• Social media addiction: Data suggest that participants use social media to fulfill their social needs, but are typically dissatisfied.[12]  Lonely individuals are drawn to the Internet for emotional support. This could interfere with "real life socializing" by reducing face-to-face relationships.[13] Some of these views are summed up in an Atlantic article by Stephen Marche entitled Is Facebook Making Us Lonely?, in which the author argues that social media provides more breadth, but not the depth of relationships that humans require and that users begin to find it difficult to distinguish between the meaningful relationships which we foster in the real world, and the numerous casual relationships that are formed through social media.[14]

Diagnostic Test[edit]

A lot of studies and surveys are being conducted to measure the extent of this type of addiction. Dr. Kimberly S. Young has created a questionnaire based on other disorders to assess the level of addiction. It is called the Internet Addict Diagnostic Questionnaire or IADQ. Answering positively to five out of the eight questions may be indicative of an online addiction.


Origin of the term and history[edit]

Observations about the addictiveness of computers and more specifically computer games date back at least to the mid 1970s. Addiction and addictive behavior was common among the users of the PLATO system at the University of Illinois.[15] British e-learning academic Nicholas Rushby suggested in his 1979 book, An Introduction to Educational Computing, that people can be addicted to computers and suffer withdrawal symptoms. The term was also used by M. Shotton in 1989 in her book Computer Addiction. However, Shotton concludes that the 'addicts' are not truly addicted. Dependency on computers, she argues, is better understood as a challenging and exiting pastime that can also lead to a professional career in the field. Computers do not turn gregarious, extroverted people into recluses; instead they offer introverts a source of inspiration, excitement and intellectual stimulation. Shotton's work seriously questions the legitimacy of the claim that computers cause addiction.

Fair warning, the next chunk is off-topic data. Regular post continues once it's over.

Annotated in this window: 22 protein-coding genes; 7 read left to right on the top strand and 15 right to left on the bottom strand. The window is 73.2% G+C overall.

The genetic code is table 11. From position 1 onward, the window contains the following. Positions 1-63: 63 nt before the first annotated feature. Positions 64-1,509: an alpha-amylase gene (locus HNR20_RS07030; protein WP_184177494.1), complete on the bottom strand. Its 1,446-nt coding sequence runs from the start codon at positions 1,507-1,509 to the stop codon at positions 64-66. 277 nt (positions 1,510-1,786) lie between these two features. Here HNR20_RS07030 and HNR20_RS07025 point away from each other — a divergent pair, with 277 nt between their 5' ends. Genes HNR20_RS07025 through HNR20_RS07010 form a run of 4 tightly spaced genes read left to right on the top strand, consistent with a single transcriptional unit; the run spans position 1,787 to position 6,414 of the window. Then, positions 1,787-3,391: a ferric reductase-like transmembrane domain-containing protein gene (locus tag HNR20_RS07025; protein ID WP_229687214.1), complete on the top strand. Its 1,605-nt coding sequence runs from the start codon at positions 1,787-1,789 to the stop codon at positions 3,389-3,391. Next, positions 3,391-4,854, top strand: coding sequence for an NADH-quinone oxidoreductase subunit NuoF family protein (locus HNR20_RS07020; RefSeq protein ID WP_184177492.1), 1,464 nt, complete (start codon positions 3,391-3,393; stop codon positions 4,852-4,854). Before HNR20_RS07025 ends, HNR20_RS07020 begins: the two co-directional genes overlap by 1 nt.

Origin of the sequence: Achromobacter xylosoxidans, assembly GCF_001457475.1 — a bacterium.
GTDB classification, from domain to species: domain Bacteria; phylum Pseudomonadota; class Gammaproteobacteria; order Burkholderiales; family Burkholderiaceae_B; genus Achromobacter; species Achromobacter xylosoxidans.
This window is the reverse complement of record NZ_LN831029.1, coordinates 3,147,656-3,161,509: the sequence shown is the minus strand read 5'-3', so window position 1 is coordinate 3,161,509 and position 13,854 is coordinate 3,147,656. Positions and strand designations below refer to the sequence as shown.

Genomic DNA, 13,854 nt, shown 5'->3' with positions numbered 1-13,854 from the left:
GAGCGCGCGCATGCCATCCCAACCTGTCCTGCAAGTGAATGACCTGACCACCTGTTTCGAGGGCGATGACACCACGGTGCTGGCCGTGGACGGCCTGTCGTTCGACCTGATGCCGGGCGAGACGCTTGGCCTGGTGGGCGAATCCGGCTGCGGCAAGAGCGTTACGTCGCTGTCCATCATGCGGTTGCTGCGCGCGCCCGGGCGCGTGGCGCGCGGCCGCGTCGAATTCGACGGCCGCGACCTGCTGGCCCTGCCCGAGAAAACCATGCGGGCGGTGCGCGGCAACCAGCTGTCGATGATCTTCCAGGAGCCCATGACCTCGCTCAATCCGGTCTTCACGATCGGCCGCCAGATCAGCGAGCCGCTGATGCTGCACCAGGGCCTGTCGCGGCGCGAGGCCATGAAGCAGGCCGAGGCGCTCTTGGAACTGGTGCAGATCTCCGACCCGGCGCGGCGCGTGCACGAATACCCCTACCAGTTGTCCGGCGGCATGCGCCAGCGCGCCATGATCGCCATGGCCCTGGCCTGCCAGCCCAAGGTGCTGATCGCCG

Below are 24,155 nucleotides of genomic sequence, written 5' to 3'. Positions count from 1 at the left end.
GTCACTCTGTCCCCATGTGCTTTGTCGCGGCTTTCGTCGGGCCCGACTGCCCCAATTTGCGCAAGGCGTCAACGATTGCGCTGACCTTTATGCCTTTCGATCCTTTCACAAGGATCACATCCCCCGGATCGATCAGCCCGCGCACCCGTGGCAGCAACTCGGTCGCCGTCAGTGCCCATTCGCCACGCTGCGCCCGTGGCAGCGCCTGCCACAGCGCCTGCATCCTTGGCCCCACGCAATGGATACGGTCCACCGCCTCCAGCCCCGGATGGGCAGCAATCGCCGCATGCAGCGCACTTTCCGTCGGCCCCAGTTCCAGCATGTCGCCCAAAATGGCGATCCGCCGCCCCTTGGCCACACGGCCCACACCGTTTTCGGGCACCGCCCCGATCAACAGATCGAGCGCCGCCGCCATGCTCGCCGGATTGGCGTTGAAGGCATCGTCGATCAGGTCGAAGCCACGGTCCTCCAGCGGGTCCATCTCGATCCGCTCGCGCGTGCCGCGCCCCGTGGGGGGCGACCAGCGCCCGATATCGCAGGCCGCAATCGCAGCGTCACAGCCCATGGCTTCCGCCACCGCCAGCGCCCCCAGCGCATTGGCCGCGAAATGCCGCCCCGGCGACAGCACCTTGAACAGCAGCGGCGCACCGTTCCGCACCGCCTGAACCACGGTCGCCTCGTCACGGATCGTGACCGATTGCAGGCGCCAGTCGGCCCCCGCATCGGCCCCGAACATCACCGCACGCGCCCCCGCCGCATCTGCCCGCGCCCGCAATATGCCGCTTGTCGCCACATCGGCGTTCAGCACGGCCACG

The term became more widespread with the explosive growth of the Internet, as well the availability of the personal computer.[16] Computers and the Internet both started to take shape as a personal and comfortable medium which could be used by anyone who wanted to make use of it. With that explosive growth of individuals making use of PCs and the Internet, the question started to arise whether or not misuse or excessive use of these new technologies could be possible as well. It was hypothesized that, like any technology aimed specifically at human consumption and use, that abuse could have severe consequences for the individual in the short term and for the society in the long term.[17] In the late nineties people who made use of PCs and the internet where already referred to the term webaholics or cyberholics. Pratarelli et al. suggested at that point already to label "a cluster of behaviors potentially causing problems" as computer or Internet addiction.[16]

There are other examples of computer overuse that date back to the earliest computer games. Press reports have furthermore noted that some Finnish Defence Forces conscripts were not mature enough to meet the demands of military life, and were required to interrupt or postpone military service for a year. One reported source of the lack of needed social skills is overuse of computer games or the Internet. Forbes termed this overuse "Web fixations", and stated that they were responsible for 12 such interruptions or deferrals over the 5 years from 2000–2005.[dead link][18][19]

See also[edit]

References[edit]

  1. ^ a b Pies, R (2009). "Should DSM-V Designate "Internet Addiction" a Mental Disorder?". Psychiatry. 6 (2): 31–37. PMC 2719452. PMID 19724746.
  2. ^ Block, J. J. (1 March 2008). "Issues for DSM-V: Internet Addiction". American Journal of Psychiatry. 165 (3): 306–7. doi:10.1176/appi.ajp.2007.07101556. PMID 18316427.